I asked a veteran of global economic policy making this week how the world economy can get to a better place? He had three suggestions:

One, global economic policy makers need to recognize this is no ordinary business cycle. Governments can and should offset weak private-sector demand with spending and tax cuts, but they need to realize that's not enough. They need to stop dithering and do things that could bolster consumer and business confidence so they'll spend and invest more readily--dealing with long-term budget deficits and failing schools in the U.S., getting on with the creation of a banking union in Europe, shooting the third arrow of Abenomics--deregulation and the like--in Japan.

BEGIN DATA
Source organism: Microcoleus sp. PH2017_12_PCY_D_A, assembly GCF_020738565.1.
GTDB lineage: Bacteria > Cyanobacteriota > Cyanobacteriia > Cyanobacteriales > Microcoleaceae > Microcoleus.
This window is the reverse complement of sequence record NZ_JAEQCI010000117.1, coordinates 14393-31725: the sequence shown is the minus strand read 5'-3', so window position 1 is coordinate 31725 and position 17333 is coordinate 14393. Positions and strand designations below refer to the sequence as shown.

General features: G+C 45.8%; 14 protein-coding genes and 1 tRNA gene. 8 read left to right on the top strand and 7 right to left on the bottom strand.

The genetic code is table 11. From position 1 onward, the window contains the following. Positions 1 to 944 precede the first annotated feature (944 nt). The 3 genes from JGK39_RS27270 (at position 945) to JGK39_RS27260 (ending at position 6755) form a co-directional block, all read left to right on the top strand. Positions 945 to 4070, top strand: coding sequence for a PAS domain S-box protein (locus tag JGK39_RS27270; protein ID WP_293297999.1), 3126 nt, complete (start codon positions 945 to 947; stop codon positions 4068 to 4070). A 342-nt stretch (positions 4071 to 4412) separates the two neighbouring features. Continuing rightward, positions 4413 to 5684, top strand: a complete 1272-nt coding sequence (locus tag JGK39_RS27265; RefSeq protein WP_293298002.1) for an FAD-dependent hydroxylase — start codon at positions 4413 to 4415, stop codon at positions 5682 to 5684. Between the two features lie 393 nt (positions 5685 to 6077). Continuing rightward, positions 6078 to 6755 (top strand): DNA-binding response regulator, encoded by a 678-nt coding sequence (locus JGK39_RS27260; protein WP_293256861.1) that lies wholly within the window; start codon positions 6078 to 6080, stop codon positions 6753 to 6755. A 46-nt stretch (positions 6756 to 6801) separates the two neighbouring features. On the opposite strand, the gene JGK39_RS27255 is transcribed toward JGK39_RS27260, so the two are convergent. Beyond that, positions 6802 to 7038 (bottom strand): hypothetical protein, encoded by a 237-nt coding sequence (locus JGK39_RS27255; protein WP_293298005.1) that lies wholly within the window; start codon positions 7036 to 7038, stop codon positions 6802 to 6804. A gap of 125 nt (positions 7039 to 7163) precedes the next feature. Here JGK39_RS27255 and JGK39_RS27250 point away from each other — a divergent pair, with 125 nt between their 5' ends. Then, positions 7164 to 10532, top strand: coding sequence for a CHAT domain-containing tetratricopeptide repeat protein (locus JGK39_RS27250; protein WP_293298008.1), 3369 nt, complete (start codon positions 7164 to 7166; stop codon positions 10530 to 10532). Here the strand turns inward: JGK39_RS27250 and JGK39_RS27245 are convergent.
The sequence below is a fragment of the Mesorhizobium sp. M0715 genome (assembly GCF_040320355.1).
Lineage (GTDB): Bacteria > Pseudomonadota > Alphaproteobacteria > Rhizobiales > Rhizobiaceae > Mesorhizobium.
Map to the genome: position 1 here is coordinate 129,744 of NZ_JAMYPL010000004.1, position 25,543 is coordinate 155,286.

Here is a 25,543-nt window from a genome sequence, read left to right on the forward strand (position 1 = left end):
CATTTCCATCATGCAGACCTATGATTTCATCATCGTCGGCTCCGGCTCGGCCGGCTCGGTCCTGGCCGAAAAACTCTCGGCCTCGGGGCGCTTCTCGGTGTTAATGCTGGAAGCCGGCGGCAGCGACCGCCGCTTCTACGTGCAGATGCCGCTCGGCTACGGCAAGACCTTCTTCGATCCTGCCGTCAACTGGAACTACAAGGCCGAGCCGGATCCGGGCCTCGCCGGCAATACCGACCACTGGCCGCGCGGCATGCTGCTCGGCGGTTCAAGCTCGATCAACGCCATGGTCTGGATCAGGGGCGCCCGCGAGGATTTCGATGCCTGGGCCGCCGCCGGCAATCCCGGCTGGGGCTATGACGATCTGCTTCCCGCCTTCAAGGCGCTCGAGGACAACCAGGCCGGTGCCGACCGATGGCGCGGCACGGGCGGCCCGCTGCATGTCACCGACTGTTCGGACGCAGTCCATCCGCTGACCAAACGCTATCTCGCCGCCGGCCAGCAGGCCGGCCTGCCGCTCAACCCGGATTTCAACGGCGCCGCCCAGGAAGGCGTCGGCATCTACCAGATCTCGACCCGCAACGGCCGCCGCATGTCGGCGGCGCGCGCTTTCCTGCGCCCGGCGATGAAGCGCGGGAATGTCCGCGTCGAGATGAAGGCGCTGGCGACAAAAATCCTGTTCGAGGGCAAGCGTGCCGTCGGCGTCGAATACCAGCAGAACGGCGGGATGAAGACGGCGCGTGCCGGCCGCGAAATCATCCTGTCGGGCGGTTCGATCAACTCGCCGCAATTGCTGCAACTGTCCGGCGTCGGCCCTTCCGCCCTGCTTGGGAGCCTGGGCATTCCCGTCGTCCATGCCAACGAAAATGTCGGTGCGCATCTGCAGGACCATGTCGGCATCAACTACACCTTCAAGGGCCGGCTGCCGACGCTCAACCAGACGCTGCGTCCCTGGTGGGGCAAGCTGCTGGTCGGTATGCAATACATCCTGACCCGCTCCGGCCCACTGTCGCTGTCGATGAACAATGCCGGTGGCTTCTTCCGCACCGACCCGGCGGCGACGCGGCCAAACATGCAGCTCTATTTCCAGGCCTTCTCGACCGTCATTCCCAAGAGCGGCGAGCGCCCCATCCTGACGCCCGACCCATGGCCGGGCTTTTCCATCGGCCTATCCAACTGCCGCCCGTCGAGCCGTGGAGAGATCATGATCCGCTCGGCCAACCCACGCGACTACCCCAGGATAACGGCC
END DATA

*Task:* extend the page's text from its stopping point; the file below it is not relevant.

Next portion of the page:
Two, the Doha round of world trade talks among developed and developing economies should be put out of its misery. Instead, he suggested, developed countries should pursue U.S.-Europe, U.S.-Asia and Europe-Asia pacts to lower barriers to trade, to give their own businesses more reason to invest and to jolt emerging markets into compromises.

Three, perhaps helped by the International Monetary Fund, big economies need to give each confidence that each will pursue wise policies in parallel aimed at better and more balanced global growth. Those told to tightendomestic belts and export more, for instance, need to know that others will buy more. In exchange for debt relief, borrowers need to convince creditors that they'll keep their reform promises once the pressure is off.

None of those are easy; they might not even be the best options. But the status quo risks a decade of stagnation. 


文章总共2页